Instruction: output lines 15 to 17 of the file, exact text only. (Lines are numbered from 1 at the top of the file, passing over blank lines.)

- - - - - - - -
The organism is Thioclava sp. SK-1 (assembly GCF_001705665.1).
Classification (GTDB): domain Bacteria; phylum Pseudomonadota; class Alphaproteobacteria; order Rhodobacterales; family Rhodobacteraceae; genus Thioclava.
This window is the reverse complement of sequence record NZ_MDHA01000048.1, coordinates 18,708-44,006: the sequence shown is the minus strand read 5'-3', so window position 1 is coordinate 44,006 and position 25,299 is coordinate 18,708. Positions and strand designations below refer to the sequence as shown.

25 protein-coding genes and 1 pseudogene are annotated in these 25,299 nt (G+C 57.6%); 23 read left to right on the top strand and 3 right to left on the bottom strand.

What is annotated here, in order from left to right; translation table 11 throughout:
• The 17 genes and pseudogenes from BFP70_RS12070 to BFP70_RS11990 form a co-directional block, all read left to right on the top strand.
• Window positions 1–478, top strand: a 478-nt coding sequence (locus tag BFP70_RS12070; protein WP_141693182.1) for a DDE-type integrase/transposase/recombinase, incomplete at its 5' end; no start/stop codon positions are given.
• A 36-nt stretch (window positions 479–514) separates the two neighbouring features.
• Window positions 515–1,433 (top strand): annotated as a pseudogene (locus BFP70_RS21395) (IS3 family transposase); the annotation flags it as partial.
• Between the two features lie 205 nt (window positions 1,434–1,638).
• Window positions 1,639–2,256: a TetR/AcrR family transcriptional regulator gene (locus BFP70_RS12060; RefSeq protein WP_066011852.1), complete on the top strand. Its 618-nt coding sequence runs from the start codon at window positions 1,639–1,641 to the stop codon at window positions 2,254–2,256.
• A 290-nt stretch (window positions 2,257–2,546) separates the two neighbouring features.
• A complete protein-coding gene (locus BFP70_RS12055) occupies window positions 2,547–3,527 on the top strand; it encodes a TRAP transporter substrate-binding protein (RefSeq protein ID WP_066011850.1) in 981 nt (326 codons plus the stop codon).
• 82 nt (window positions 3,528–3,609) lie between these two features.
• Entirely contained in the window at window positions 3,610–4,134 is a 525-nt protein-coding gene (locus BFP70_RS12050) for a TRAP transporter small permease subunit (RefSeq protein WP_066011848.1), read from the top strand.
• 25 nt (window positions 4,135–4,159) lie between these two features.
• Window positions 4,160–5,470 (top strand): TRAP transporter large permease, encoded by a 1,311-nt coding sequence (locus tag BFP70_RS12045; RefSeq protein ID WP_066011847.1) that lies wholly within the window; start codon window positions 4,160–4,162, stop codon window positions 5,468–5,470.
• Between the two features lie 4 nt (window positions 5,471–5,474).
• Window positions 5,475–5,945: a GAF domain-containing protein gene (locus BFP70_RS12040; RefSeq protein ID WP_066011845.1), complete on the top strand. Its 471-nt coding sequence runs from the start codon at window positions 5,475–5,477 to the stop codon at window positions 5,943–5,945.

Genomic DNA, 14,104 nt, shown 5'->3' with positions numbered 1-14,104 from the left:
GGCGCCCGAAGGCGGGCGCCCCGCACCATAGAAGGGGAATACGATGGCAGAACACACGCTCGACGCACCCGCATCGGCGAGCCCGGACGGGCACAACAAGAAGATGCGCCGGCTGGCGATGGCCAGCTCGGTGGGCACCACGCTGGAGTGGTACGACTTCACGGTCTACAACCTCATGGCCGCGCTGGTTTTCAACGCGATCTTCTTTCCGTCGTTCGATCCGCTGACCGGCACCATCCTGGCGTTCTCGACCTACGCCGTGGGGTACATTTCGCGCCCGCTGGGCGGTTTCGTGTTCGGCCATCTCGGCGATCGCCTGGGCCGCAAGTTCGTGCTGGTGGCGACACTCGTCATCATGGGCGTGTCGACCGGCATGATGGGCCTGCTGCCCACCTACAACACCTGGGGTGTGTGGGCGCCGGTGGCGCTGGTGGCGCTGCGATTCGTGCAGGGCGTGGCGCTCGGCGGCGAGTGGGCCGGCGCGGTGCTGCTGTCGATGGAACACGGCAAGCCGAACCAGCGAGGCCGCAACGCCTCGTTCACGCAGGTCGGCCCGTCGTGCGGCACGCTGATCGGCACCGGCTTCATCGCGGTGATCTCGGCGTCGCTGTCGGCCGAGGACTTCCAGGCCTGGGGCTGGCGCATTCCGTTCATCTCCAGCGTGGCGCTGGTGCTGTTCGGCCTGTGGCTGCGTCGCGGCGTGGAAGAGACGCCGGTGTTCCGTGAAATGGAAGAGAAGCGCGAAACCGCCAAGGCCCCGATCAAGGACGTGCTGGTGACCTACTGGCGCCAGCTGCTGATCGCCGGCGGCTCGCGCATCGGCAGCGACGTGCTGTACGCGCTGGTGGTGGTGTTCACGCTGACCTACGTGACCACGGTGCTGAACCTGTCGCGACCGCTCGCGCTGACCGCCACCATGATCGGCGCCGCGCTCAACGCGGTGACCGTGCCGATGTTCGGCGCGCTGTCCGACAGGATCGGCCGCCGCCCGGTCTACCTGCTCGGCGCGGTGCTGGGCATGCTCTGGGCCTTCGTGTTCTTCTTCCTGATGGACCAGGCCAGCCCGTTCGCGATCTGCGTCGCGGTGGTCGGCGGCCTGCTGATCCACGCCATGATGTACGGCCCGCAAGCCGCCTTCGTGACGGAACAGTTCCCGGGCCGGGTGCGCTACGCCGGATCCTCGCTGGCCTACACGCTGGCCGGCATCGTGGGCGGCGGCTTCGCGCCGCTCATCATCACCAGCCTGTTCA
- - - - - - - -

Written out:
• Entirely contained in the window at window positions 3,610–4,134 is a 525-nt protein-coding gene (locus BFP70_RS12050) for a TRAP transporter small permease subunit (RefSeq protein WP_066011848.1), read from the top strand.
• 25 nt (window positions 4,135–4,159) lie between these two features.
• Window positions 4,160–5,470 (top strand): TRAP transporter large permease, encoded by a 1,311-nt coding sequence (locus tag BFP70_RS12045; RefSeq protein ID WP_066011847.1) that lies wholly within the window; start codon window positions 4,160–4,162, stop codon window positions 5,468–5,470.